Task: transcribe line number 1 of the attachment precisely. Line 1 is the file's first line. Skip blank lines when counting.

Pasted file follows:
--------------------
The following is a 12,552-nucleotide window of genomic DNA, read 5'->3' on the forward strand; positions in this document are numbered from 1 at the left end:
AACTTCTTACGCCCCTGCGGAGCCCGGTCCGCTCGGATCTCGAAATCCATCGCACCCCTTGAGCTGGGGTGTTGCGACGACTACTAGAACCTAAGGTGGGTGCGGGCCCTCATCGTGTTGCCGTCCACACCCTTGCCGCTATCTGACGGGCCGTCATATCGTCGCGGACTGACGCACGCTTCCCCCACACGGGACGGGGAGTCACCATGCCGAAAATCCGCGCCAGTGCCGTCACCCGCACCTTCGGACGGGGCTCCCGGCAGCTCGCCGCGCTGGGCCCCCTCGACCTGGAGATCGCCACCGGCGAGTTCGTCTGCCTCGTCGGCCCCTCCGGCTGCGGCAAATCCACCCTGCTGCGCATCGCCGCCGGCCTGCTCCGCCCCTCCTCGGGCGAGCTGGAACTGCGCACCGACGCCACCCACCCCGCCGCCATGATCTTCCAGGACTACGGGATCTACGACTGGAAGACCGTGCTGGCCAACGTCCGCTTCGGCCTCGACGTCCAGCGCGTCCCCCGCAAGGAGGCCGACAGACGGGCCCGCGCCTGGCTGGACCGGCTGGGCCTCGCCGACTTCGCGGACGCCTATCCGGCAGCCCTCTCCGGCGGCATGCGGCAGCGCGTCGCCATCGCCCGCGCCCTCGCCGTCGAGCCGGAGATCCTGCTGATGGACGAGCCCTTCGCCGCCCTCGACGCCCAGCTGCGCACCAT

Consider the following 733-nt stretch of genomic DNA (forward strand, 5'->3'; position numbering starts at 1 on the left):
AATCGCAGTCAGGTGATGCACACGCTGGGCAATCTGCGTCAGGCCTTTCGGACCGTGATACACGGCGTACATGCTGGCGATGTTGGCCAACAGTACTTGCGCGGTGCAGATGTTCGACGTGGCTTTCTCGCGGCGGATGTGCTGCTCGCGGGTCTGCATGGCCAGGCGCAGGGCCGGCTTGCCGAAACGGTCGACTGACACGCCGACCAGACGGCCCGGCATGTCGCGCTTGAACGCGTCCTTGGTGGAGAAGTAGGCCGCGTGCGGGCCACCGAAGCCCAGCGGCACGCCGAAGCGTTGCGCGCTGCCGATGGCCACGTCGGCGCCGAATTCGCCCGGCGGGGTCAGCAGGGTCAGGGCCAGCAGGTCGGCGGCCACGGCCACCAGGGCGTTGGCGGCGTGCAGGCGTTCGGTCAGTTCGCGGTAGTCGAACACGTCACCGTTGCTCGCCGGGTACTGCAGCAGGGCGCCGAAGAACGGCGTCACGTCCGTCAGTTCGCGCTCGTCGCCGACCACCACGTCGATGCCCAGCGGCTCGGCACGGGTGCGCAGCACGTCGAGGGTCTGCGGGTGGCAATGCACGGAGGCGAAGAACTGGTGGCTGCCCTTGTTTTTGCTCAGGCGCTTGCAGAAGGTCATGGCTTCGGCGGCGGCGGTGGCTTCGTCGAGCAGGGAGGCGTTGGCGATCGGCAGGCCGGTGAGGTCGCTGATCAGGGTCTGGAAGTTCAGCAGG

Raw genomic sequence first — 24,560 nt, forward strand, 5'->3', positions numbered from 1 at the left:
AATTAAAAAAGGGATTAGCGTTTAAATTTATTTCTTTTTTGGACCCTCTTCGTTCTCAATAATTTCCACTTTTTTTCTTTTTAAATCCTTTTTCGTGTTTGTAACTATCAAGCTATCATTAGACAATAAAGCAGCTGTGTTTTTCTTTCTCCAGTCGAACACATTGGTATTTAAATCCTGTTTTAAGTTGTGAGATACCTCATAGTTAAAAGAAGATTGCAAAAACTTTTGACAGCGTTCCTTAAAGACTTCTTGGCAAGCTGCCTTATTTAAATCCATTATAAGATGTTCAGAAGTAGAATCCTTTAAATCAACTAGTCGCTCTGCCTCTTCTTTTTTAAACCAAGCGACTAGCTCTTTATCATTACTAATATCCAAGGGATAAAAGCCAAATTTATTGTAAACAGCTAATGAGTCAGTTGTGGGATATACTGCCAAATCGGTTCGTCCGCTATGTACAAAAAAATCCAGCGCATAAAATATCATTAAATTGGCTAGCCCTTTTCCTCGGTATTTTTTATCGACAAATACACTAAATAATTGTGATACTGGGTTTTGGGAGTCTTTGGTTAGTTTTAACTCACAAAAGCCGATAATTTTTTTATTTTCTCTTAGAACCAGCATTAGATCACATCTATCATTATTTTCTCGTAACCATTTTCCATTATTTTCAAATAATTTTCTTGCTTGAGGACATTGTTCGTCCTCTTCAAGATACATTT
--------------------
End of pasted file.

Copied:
The following is a 12,552-nucleotide window of genomic DNA, read 5'->3' on the forward strand; positions in this document are numbered from 1 at the left end: